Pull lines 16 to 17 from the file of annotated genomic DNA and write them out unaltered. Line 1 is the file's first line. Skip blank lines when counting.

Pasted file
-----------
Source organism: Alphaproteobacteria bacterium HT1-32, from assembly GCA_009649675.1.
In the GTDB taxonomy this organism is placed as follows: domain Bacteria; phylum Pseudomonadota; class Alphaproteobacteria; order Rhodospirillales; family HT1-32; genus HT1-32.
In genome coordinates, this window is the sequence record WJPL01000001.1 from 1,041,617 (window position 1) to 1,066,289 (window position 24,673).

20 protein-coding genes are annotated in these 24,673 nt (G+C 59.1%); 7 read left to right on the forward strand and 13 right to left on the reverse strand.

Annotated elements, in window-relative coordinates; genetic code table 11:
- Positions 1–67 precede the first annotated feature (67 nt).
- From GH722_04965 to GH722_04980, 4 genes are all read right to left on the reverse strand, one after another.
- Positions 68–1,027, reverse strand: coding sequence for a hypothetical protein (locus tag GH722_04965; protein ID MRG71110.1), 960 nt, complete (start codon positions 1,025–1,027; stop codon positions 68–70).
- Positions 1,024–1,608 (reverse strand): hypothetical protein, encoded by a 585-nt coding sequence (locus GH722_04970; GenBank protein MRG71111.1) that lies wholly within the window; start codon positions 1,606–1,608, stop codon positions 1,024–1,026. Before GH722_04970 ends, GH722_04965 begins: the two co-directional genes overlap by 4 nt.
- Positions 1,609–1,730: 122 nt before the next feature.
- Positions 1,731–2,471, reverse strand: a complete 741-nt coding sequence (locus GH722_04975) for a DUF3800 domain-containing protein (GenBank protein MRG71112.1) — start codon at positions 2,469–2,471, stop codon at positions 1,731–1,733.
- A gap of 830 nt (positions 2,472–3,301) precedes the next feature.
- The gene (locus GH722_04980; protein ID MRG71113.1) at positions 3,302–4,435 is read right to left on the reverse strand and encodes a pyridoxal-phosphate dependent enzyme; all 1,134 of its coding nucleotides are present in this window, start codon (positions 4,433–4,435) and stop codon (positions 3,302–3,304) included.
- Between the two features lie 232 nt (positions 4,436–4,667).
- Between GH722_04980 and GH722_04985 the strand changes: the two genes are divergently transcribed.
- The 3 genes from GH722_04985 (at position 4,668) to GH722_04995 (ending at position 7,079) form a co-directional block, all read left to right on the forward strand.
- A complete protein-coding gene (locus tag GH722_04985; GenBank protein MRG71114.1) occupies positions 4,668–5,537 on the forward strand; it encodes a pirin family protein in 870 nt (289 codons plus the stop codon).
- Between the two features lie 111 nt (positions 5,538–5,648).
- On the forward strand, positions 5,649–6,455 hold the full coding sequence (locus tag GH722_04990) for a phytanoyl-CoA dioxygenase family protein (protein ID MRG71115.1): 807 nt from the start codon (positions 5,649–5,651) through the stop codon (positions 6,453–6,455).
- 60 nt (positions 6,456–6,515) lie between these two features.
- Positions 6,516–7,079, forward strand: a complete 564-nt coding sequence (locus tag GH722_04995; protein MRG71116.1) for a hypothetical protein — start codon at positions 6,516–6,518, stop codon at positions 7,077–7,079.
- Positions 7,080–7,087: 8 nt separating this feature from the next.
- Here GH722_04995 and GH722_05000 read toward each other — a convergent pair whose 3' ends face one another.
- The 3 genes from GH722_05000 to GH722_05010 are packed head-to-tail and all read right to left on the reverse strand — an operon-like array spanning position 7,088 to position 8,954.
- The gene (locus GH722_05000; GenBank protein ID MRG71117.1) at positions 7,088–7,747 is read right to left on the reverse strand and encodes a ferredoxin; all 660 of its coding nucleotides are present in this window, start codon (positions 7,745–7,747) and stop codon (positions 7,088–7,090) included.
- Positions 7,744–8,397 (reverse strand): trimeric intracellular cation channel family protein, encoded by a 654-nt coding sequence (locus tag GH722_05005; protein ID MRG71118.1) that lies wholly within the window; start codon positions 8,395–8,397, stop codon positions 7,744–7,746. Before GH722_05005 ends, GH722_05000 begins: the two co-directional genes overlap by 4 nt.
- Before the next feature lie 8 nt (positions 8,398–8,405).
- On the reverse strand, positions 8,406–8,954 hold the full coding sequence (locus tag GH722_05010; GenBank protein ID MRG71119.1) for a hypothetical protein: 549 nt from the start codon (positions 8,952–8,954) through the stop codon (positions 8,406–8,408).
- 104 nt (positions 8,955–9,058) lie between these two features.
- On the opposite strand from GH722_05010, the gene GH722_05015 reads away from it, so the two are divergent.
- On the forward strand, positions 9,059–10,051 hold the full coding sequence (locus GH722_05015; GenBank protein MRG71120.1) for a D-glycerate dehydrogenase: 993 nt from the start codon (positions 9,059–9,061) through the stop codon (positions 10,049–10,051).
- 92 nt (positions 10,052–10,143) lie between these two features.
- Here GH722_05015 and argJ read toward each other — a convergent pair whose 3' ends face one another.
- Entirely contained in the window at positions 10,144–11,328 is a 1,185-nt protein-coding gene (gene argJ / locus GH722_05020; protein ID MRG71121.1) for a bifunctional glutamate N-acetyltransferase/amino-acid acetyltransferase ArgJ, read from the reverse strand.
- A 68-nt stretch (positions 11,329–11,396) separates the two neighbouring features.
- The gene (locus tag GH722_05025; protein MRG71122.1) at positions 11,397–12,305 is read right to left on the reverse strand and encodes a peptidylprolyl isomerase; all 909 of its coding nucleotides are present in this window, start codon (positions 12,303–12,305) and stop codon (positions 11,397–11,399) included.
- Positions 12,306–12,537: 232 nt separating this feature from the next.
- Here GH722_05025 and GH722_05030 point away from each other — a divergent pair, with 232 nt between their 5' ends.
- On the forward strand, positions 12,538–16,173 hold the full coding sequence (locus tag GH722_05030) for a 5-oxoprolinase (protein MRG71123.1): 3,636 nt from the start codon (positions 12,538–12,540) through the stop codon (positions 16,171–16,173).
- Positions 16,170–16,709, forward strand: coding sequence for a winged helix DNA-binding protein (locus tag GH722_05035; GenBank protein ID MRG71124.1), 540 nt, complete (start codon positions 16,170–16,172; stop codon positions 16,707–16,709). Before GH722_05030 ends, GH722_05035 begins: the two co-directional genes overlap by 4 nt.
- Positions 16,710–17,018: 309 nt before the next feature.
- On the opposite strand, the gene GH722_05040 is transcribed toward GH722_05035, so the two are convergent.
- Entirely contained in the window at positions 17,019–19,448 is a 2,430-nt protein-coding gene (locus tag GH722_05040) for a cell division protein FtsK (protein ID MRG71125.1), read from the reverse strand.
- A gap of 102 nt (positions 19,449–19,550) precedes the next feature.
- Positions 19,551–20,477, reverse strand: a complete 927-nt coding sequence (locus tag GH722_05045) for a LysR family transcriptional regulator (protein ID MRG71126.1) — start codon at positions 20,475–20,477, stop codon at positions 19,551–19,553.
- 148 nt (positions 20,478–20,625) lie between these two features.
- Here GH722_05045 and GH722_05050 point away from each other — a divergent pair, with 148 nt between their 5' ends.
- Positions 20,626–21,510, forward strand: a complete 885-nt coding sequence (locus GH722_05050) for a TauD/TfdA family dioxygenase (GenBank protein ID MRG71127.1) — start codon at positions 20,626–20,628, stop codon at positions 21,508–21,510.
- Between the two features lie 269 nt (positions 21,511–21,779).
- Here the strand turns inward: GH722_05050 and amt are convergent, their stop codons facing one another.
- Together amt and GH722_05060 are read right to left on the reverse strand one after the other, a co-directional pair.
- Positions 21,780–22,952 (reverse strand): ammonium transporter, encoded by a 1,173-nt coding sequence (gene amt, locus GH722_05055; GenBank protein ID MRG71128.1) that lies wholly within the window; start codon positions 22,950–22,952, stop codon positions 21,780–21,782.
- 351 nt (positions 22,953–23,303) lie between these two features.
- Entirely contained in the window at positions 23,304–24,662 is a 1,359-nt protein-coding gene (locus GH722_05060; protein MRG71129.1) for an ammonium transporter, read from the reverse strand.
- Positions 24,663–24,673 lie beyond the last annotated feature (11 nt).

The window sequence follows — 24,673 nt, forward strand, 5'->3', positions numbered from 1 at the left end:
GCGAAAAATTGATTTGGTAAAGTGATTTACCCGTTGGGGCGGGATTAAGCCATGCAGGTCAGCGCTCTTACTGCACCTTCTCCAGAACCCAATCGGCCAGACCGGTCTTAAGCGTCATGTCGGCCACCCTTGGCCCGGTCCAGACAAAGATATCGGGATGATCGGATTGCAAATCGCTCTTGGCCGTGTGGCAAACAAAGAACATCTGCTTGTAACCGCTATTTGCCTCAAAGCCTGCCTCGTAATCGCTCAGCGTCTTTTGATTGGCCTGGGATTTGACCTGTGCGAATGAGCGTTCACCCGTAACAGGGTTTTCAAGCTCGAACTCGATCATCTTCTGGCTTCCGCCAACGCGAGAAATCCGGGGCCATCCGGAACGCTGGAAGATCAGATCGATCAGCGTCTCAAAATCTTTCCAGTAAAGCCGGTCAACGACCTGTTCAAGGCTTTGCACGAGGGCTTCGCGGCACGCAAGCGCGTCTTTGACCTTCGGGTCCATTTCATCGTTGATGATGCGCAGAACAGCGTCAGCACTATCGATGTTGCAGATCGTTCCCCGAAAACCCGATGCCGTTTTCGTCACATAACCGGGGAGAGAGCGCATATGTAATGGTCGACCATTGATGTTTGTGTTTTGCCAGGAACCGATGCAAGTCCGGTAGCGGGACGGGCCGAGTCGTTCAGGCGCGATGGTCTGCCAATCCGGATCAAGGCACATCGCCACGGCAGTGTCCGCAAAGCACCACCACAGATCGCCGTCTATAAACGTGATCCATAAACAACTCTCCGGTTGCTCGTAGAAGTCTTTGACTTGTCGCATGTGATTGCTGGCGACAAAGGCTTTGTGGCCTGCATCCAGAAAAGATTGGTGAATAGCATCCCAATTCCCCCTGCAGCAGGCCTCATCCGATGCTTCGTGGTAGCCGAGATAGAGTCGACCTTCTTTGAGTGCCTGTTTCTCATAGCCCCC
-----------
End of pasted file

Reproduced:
- The 3 genes from GH722_04985 (at position 4,668) to GH722_04995 (ending at position 7,079) form a co-directional block, all read left to right on the forward strand.
- A complete protein-coding gene (locus tag GH722_04985; GenBank protein MRG71114.1) occupies positions 4,668–5,537 on the forward strand; it encodes a pirin family protein in 870 nt (289 codons plus the stop codon).